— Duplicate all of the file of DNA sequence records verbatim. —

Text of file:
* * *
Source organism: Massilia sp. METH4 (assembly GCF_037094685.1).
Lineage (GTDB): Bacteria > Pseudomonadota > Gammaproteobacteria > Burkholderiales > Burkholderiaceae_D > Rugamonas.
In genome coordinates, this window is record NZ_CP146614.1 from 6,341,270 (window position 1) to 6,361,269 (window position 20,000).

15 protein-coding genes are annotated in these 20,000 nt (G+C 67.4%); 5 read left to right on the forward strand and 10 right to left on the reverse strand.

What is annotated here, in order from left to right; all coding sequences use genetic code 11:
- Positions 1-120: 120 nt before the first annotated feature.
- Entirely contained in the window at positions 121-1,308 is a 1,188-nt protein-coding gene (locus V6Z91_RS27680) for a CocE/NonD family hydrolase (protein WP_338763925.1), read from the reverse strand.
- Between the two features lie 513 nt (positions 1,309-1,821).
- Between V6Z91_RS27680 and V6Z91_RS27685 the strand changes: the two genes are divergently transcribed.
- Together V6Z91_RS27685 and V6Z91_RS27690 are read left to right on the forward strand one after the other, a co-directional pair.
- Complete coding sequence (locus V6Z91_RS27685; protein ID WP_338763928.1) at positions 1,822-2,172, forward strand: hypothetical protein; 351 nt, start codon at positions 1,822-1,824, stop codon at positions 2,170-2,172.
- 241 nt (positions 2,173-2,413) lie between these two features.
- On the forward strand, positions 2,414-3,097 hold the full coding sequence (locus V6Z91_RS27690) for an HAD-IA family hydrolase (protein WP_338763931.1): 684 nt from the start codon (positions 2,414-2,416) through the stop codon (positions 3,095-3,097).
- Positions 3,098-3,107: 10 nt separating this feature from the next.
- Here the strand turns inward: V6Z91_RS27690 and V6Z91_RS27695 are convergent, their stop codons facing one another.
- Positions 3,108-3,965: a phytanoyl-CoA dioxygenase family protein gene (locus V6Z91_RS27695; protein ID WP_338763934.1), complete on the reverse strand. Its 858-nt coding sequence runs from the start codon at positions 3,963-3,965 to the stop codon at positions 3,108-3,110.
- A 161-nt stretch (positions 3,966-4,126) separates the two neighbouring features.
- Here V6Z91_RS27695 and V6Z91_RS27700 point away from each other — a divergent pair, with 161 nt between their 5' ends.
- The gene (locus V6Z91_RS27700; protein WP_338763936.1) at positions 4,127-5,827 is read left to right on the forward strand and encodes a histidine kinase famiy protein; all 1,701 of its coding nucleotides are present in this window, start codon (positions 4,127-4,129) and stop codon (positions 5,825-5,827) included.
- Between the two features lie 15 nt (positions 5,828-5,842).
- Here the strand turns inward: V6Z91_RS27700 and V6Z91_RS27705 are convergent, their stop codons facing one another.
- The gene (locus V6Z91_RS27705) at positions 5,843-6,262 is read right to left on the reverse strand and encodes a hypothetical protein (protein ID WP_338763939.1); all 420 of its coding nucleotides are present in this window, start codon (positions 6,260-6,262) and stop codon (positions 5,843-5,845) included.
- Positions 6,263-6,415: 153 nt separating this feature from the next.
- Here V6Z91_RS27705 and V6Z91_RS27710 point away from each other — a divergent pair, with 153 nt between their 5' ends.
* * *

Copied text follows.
Source organism: Massilia sp. METH4 (assembly GCF_037094685.1).
Lineage (GTDB): Bacteria > Pseudomonadota > Gammaproteobacteria > Burkholderiales > Burkholderiaceae_D > Rugamonas.
In genome coordinates, this window is record NZ_CP146614.1 from 6,341,270 (window position 1) to 6,361,269 (window position 20,000).

15 protein-coding genes are annotated in these 20,000 nt (G+C 67.4%); 5 read left to right on the forward strand and 10 right to left on the reverse strand.

What is annotated here, in order from left to right; all coding sequences use genetic code 11:
- Positions 1-120: 120 nt before the first annotated feature.
- Entirely contained in the window at positions 121-1,308 is a 1,188-nt protein-coding gene (locus V6Z91_RS27680) for a CocE/NonD family hydrolase (protein WP_338763925.1), read from the reverse strand.
- Between the two features lie 513 nt (positions 1,309-1,821).
- Between V6Z91_RS27680 and V6Z91_RS27685 the strand changes: the two genes are divergently transcribed.
- Together V6Z91_RS27685 and V6Z91_RS27690 are read left to right on the forward strand one after the other, a co-directional pair.
- Complete coding sequence (locus V6Z91_RS27685; protein ID WP_338763928.1) at positions 1,822-2,172, forward strand: hypothetical protein; 351 nt, start codon at positions 1,822-1,824, stop codon at positions 2,170-2,172.
- 241 nt (positions 2,173-2,413) lie between these two features.
- On the forward strand, positions 2,414-3,097 hold the full coding sequence (locus V6Z91_RS27690) for an HAD-IA family hydrolase (protein WP_338763931.1): 684 nt from the start codon (positions 2,414-2,416) through the stop codon (positions 3,095-3,097).
- Positions 3,098-3,107: 10 nt separating this feature from the next.
- Here the strand turns inward: V6Z91_RS27690 and V6Z91_RS27695 are convergent, their stop codons facing one another.
- Positions 3,108-3,965: a phytanoyl-CoA dioxygenase family protein gene (locus V6Z91_RS27695; protein ID WP_338763934.1), complete on the reverse strand. Its 858-nt coding sequence runs from the start codon at positions 3,963-3,965 to the stop codon at positions 3,108-3,110.
- A 161-nt stretch (positions 3,966-4,126) separates the two neighbouring features.
- Here V6Z91_RS27695 and V6Z91_RS27700 point away from each other — a divergent pair, with 161 nt between their 5' ends.
- The gene (locus V6Z91_RS27700; protein WP_338763936.1) at positions 4,127-5,827 is read left to right on the forward strand and encodes a histidine kinase famiy protein; all 1,701 of its coding nucleotides are present in this window, start codon (positions 4,127-4,129) and stop codon (positions 5,825-5,827) included.
- Between the two features lie 15 nt (positions 5,828-5,842).
- Here the strand turns inward: V6Z91_RS27700 and V6Z91_RS27705 are convergent, their stop codons facing one another.
- The gene (locus V6Z91_RS27705) at positions 5,843-6,262 is read right to left on the reverse strand and encodes a hypothetical protein (protein ID WP_338763939.1); all 420 of its coding nucleotides are present in this window, start codon (positions 6,260-6,262) and stop codon (positions 5,843-5,845) included.
- Positions 6,263-6,415: 153 nt separating this feature from the next.
- Here V6Z91_RS27705 and V6Z91_RS27710 point away from each other — a divergent pair, with 153 nt between their 5' ends.